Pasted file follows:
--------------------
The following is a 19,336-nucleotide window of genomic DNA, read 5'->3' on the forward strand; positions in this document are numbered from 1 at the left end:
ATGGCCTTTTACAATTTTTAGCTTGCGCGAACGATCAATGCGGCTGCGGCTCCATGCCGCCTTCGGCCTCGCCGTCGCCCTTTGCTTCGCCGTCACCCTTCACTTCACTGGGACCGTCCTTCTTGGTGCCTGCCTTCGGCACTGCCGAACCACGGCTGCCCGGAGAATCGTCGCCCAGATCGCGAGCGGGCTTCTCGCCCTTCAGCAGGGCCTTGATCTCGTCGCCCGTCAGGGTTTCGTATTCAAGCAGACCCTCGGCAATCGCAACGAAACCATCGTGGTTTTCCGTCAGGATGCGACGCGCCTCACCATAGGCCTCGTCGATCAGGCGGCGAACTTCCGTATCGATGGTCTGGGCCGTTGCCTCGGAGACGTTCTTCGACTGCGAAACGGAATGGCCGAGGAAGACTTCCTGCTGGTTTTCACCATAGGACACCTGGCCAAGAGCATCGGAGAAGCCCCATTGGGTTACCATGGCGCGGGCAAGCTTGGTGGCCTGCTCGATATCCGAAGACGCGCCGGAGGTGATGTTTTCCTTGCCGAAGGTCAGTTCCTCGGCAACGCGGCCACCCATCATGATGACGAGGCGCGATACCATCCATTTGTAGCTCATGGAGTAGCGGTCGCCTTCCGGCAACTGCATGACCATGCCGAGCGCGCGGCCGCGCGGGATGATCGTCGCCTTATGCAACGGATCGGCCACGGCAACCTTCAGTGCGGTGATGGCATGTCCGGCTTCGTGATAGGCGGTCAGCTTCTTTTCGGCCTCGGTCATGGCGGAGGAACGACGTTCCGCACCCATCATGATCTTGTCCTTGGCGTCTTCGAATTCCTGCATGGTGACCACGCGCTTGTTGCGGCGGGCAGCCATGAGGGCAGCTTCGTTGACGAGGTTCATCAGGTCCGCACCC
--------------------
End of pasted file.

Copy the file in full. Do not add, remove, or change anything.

The following is a 19,336-nucleotide window of genomic DNA, read 5'->3' on the forward strand; positions in this document are numbered from 1 at the left end:
ATGGCCTTTTACAATTTTTAGCTTGCGCGAACGATCAATGCGGCTGCGGCTCCATGCCGCCTTCGGCCTCGCCGTCGCCCTTTGCTTCGCCGTCACCCTTCACTTCACTGGGACCGTCCTTCTTGGTGCCTGCCTTCGGCACTGCCGAACCACGGCTGCCCGGAGAATCGTCGCCCAGATCGCGAGCGGGCTTCTCGCCCTTCAGCAGGGCCTTGATCTCGTCGCCCGTCAGGGTTTCGTATTCAAGCAGACCCTCGGCAATCGCAACGAAACCATCGTGGTTTTCCGTCAGGATGCGACGCGCCTCACCATAGGCCTCGTCGATCAGGCGGCGAACTTCCGTATCGATGGTCTGGGCCGTTGCCTCGGAGACGTTCTTCGACTGCGAAACGGAATGGCCGAGGAAGACTTCCTGCTGGTTTTCACCATAGGACACCTGGCCAAGAGCATCGGAGAAGCCCCATTGGGTTACCATGGCGCGGGCAAGCTTGGTGGCCTGCTCGATATCCGAAGACGCGCCGGAGGTGATGTTTTCCTTGCCGAAGGTCAGTTCCTCGGCAACGCGGCCACCCATCATGATGACGAGGCGCGATACCATCCATTTGTAGCTCATGGAGTAGCGGTCGCCTTCCGGCAACTGCATGACCATGCCGAGCGCGCGGCCGCGCGGGATGATCGTCGCCTTATGCAACGGATCGGCCACGGCAACCTTCAGTGCGGTGATGGCATGTCCGGCTTCGTGATAGGCGGTCAGCTTCTTTTCGGCCTCGGTCATGGCGGAGGAACGACGTTCCGCACCCATCATGATCTTGTCCTTGGCGTCTTCGAATTCCTGCATGGTGACCACGCGCTTGTTGCGGCGGGCAGCCATGAGGGCAGCTTCGTTGACGAGGTTCATCAGGTCCGCACCC